At least 25 inmates, including alleged members of a militant Islamic group, escaped from a maximum-security prison in Tajikistan on August 23 in a series of events that left six guards dead. The fugitives were believed to be headed for the Rasht Valley, a remote area of eastern Tajikistan where Islamic militants have been active in the past.
An undetermined number of attackers mounted an assault late on the night of August 22 against the prison in Dushanbe, run by the State Committee for National Security. After freeing the inmates, the militants raided a Justice Ministry facility, making off with a bevy of weapons. Six government law enforcement officers died in the attacks. There were no reported casualties among the raiders. The prison raid underscores the tenuous security climate in Tajikistan, a country that has been hit hard by economic woes over the past two years.
Among the escapees were sons and supporters of Mirzo Ziyoev, a former top United Tajik Opposition commander during Tajikistan’s 1992-97 civil war, along with several members of the Islamic Movement of Uzbekistan (IMU), allegedly of Russian and Afghan origin. Some of the suspected Islamic militants were taken into custody last year during a government security sweep in the Rasht Valley. [For background see the EurasiaNet’s archive].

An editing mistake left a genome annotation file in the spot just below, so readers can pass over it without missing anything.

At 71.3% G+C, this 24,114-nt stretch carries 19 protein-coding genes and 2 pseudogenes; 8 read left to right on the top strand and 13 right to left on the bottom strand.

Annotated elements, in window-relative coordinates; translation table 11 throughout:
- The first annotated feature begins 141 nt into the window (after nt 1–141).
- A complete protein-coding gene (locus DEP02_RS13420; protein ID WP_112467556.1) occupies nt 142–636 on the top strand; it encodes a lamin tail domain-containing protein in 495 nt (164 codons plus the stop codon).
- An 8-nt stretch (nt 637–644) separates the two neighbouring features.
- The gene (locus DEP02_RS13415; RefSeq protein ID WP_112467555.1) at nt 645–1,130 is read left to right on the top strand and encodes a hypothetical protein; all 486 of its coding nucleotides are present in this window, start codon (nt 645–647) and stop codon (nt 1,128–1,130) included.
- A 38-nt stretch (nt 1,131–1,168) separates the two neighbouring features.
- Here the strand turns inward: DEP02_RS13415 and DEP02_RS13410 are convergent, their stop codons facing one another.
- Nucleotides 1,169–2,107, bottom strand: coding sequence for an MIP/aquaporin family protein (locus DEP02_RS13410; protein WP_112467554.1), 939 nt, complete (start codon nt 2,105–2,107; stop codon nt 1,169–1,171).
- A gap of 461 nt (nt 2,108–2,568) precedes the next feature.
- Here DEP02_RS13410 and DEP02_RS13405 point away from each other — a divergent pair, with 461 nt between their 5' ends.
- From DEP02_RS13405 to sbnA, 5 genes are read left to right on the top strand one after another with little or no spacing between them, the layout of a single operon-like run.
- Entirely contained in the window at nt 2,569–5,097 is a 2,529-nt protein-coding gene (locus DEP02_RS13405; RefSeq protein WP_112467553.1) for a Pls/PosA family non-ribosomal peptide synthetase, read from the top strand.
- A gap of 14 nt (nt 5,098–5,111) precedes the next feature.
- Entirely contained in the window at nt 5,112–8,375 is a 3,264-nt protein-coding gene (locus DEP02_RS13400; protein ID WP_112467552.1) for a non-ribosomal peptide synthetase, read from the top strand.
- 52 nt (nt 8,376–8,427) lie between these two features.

Some of the escapees had been convicted in mid-August on terrorism charges and sentenced to prison terms ranging from 10 to 30 years.
Authorities set up checkpoints at railways stations and at Dushanbe’s airport, as well as on all roads leading out of the Tajik capital. Border patrols have also been put on alert in an attempt to keep the fugitives from crossing into Afghanistan. President Imomali Rahmon appointed Interior Ministry Gen. Abdurakhim Kakharov to head the government task force that is coordinating efforts to recapture the fugitives.
In addition, Tajik special services contacted Russian and Afghan security agencies, seeking their help in efforts to recapture the escapees. “Taking into account the international composition of the group of dangerous criminals who escaped from the detention facility, we will cooperate with the Russian FSB and the Afghan special services,” Kasym Gafarov, deputy head of the Tajik National Security Committee, told journalists during an August 23 news conference in Dushanbe.
Gafarov also identified several suspected ringleaders of the prison raid, including two Tajik citizens, Ibragim Nasriddinov, 36, and Khikmat Azizov, 17, along with 17-year-old Magomed Akhmedov, who is said to come from the Russian region of Dagestan.
The escape could turn up the heat on Rahmon’s administration, which has struggled over the past year to maintain a sense of socio-economic equilibrium in Tajikistan. [For background see EurasiaNet’s archive]. Many of the fugitives are avowed political enemies of the president.
Since the end of the Tajik civil war, Rahmon has assiduously worked to ease political rivals out of positions of authority, and then neutralize them altogether.
The prison break offers evidence that Rahmon, his political position weakened by the ongoing economic hardships, may have overreached in his latest attempts to eliminate potential threats to his authority.